It coincides with slow but steady gains in educational and career attainment among Latinos as the great, post-1965 wave of immigration from Latin American settles into its second and third generations.

 

For those who succeed, moving into communities once perceived as out of reach is part of “making it,” Vallejo says.

 

“Many Latinos who are moving to places like Downey did grow up in places like South Gate or Lynwood, and really saw, or see, Downey as the next step,” Vallejo says.

 

“Growing up, you thought that’s where all the wealthy or the middle class people lived.”

 (Reeves Mansion on Paramount Boulevard, across from the Nordic Fox restaurant.)

Mexico City transplant Elsa Valdez once lived in Maywood. But for her, Downey was the always the place to go.

                                     (The Krikorian Theater)

“This is the city that we were coming to the mall, to the theaters,” Valdez said. “I see the city that it was cleaner than the city that I was living. It is also really close to my community, that is, Latin people in Huntington Park, Maywood, Cudahy and all those cities.”

Valdez bought in Downey in 1995. Now she sells real estate in the area, and says most of her clients are the children of immigrants – entrepreneurs and professionals who can afford homes costing half a million or more.

This latest wave of residents has spawned a new wave of businesses, including upscale Latino-owned ones.

 

Recently, Valdez took her mother to lunch at Porto’s, L.A.’s famous bakery begun decades ago by a Cuban immigrant family. The $14 million Downey location opened three years ago, drawing long lines of customers who line up at gleaming glass counters to order flawless guava pastries and steaming cups of café con leche brewed on on luxe equipment.

 

City officials have drawn several chain restaurants and other businesses catering to middle-class tastes, but there’s a homegrown element, too: an art gallery that opened last year and highlights the work of local artists, for example, and a soon-to-open upscale independent steakhouse whose chef has promised a signature mac and cheese spiked with chorizo.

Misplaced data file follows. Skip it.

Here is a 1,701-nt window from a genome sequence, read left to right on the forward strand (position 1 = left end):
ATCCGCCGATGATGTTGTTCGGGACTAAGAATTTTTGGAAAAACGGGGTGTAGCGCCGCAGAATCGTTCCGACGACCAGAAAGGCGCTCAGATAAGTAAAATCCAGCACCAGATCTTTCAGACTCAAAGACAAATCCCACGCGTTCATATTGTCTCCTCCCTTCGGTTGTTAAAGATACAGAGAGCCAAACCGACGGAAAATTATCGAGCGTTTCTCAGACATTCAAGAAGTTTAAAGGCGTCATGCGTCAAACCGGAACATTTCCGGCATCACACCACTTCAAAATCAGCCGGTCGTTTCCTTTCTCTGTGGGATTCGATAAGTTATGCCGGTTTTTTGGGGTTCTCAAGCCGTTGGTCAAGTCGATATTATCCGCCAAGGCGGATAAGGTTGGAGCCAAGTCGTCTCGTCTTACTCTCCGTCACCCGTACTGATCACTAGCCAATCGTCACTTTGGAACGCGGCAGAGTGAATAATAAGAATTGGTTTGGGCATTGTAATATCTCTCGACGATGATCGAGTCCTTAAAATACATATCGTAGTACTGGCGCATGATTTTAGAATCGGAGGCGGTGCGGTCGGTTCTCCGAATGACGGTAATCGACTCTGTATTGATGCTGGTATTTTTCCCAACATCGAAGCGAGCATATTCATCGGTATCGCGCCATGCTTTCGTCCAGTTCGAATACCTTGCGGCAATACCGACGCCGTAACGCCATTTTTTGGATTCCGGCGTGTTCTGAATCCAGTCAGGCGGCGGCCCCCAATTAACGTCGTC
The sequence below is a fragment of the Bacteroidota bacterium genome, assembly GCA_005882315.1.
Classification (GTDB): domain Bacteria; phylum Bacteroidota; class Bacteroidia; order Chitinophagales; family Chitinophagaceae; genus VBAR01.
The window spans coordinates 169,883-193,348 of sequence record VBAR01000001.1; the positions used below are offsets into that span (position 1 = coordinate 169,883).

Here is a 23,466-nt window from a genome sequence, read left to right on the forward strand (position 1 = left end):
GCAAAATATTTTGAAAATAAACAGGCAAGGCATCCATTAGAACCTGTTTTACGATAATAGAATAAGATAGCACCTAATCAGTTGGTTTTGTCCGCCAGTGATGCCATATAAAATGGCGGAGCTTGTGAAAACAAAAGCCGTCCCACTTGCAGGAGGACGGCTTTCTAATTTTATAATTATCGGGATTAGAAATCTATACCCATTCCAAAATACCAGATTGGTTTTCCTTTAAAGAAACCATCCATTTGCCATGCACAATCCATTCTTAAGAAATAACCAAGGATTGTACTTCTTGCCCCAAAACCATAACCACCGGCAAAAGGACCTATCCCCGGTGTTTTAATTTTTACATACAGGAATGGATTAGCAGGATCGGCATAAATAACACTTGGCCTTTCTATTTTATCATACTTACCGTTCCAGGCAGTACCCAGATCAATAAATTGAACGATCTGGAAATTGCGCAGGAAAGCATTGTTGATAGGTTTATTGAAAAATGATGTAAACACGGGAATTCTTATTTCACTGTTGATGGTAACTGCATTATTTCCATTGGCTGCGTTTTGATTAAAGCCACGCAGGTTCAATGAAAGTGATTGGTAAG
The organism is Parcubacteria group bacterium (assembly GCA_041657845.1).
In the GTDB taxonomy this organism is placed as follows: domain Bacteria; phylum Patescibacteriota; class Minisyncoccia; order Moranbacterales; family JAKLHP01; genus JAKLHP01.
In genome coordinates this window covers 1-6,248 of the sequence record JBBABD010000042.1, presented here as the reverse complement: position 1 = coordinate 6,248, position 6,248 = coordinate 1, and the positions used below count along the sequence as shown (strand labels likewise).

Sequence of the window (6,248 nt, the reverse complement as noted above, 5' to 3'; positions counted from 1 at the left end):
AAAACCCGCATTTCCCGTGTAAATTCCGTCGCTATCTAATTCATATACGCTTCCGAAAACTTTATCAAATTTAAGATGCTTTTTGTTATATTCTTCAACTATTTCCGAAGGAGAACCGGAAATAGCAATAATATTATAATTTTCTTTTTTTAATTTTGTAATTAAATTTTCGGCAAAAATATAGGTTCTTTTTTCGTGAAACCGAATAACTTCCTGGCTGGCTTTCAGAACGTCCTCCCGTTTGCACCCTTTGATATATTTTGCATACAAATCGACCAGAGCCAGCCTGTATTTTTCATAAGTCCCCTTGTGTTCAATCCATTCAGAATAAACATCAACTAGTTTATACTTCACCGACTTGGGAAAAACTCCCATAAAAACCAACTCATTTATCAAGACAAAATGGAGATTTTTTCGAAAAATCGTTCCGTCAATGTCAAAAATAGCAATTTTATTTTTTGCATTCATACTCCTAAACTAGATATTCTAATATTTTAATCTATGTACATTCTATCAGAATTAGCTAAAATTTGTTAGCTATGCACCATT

“All one needs to do is look around to see the effects of gentefication,” says Vallejo,

 

using a coined term that refers to gentrification by Latinos.

 

There are still a few wants: For example, a specialty grocer. A Facebook campaign by residents to lure a much-coveted Trader Joe’s (Whittier has the nearest) has not yet done so.

Outgoing Downey mayor Mario Guerra says that in some cases, a majority Latino population can still be a hard sell for some retailers.

       (New Downey Mayor, Vernando Vasquez was sworn in December 2013)

“There’s certain businesses that look at a certain demographic, and don’t take in the reality and look at the buying power of Latinos,” Guerra says. “And it’s sad for them, because they are missing out on opportunities.”

(At Sambi’s of Tokyo for a Sister City Association Christmas Party with former Mayors Barbara Riley and Joyce Lawrence of Downey.)

 

But there are others willing to cash in on that buying power.

(The Abortion Clinic on Firestone was open six days a week. Right-to-Lifers were picketing out front)

 

 

Guerra and other city officials broke ground recently at the old Rockwell site, making way for a new development that will host theaters, restaurants and a pedestrian shopping village.

      (As we drive out of Downey on Firestone Boulevard, we wish you well.)

 

ADDENDUM:

After being sworn in, Mayor Fernando Vasquez said “Only in America can a son of immigrant parents with a 1st grade education earn a college education and become the Mayor of Downey. Thank you Downey for allowing me to serve as your 46th Mayor!”

 

 

 

 

 

 

 

 

 

 

 

Leslie Berestein-Rojas

Leslie Berestein Rojas, Immigration and Emerging Communities Reporter
  • More from Leslie Berestein Roja